A few weeks ago, I wrote a blog about my current running injury. I’ve got Achilies tendonitis, and have been doing weeks of physical therapy which will (hopefully) get me running again. When the therapist told me I wouldn’t be running for at least 6 to 8 weeks, I panicked for a few reasons.
First, I love to run and use it as a stress reliever. So I’d have to find a new hobby, at least temporarily. Second, I didn’t know what else I was going to do for exercise. Aside from a few days of strength training each week, running has been my only form of cardio for a very long time. I became a very fit runner and was proud of the fact that I could easily go out for a 6-8 mile run any day of the week. And because I liked it so much, I never saw much of a reason to try any other activities. That is, until I became injured.
Being forced to try other activities has shown me that I’m not really as fit as I thought I was. Although I became a good runner, I was pretty unfit in a lot of other ways. My flexibility was terrible, and because I never cross-trained, other cardio exercises were more difficult for me than they should be. I know the benefits of cross-training and when people ask for my advice, I encourage them to try a wide variety of activities- both for enjoyment and for overall fitness. But there are many times when I don’t take my own advice, and this was one of them.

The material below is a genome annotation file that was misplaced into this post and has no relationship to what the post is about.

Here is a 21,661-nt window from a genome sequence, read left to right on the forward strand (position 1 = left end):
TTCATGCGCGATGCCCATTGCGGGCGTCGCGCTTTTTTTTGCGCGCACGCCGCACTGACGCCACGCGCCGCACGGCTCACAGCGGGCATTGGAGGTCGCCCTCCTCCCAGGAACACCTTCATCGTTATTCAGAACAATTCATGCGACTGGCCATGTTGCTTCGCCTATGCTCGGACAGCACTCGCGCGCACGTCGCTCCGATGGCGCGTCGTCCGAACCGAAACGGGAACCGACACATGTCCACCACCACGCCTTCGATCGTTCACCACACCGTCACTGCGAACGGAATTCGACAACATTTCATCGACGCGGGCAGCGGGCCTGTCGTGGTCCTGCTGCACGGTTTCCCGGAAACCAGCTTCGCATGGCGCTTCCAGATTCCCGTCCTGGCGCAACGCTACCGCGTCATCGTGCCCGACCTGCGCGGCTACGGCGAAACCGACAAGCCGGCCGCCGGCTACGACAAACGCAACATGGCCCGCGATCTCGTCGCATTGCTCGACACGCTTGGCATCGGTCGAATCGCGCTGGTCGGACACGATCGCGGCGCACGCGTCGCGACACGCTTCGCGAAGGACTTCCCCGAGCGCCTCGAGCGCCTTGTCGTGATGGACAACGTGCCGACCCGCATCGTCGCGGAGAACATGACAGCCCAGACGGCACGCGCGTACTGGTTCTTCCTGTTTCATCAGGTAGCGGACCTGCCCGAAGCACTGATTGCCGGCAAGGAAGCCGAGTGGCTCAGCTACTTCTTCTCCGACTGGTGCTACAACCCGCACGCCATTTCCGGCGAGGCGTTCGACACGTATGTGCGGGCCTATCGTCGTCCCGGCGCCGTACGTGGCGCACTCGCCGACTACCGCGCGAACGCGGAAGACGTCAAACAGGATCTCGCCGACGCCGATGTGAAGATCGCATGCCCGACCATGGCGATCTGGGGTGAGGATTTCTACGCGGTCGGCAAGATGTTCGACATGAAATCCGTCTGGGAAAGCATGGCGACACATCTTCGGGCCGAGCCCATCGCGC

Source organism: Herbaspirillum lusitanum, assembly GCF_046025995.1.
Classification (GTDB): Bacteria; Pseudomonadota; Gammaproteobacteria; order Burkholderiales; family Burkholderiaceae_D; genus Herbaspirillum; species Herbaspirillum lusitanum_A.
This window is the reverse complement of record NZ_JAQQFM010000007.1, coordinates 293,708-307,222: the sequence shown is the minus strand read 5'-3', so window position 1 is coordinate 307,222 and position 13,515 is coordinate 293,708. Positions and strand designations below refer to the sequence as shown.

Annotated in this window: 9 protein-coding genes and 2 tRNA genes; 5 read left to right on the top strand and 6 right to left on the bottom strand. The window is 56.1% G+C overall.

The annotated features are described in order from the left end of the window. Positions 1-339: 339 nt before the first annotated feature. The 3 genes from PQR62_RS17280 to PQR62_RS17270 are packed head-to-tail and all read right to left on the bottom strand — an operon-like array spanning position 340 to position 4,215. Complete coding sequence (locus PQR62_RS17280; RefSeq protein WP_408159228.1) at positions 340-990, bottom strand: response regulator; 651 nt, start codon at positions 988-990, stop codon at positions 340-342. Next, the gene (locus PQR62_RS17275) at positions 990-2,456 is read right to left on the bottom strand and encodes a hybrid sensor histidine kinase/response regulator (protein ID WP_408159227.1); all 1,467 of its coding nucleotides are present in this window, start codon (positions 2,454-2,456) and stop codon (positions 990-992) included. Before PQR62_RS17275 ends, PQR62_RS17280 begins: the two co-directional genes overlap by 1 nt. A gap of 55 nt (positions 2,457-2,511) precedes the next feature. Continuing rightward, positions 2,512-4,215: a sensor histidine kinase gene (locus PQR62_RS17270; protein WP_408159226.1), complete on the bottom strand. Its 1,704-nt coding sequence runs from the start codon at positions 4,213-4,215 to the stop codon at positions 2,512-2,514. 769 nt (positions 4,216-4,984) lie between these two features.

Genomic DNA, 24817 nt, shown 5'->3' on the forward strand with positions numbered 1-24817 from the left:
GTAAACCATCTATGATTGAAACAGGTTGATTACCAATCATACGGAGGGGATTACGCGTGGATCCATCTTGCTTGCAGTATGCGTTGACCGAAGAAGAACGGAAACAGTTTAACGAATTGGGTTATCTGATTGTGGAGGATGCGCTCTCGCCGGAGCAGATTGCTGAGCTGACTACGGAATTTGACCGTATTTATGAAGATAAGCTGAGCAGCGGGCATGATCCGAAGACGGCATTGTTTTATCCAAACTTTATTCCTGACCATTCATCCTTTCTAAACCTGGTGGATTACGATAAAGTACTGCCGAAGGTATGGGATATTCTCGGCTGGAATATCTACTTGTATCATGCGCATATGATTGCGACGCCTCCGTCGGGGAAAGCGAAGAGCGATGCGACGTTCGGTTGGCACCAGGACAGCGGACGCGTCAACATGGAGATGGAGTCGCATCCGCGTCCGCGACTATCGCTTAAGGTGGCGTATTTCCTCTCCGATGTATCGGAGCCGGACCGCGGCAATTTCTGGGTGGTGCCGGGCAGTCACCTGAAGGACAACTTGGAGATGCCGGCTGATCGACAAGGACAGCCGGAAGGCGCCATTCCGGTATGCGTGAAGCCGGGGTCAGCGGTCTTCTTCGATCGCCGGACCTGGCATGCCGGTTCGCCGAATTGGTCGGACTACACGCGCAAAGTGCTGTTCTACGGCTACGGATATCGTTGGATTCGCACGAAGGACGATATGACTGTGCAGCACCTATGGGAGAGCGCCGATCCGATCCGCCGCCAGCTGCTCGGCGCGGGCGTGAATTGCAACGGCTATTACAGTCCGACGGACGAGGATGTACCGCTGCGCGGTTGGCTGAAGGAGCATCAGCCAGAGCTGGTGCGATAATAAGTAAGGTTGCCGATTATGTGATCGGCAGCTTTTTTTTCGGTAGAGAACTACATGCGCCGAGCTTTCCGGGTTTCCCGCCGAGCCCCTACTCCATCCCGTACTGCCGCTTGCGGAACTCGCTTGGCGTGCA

Four weeks ago, the thought of incorporating other activities into my permanent routine would have sounded ridiculous. The idea that I might only run 3-4 days a week would have been absurd. But I’m learning that if I want to be a lifelong runner, and if I want to be fit in a wide variety of ways, I’m going to have to cross-train. They might be activities that I don’t enjoy quite as much as a good run. But my running days are numbered if I don’t start taking better care of my body.
Whether your primary form of cardio is running or some other activity, you can still benefit from trying different exercises. Cross-training is a great way to condition other muscle groups that you aren’t regularly working. It also gives a rest to those muscles you’re consistently stressing, which helps prevent injury. Cross-training also helps prevent boredom and can add a boost of motivation to your regular routine.
Do you cross-train? Do you like trying a variety of cardio activities, or do you tend to stay with just one?
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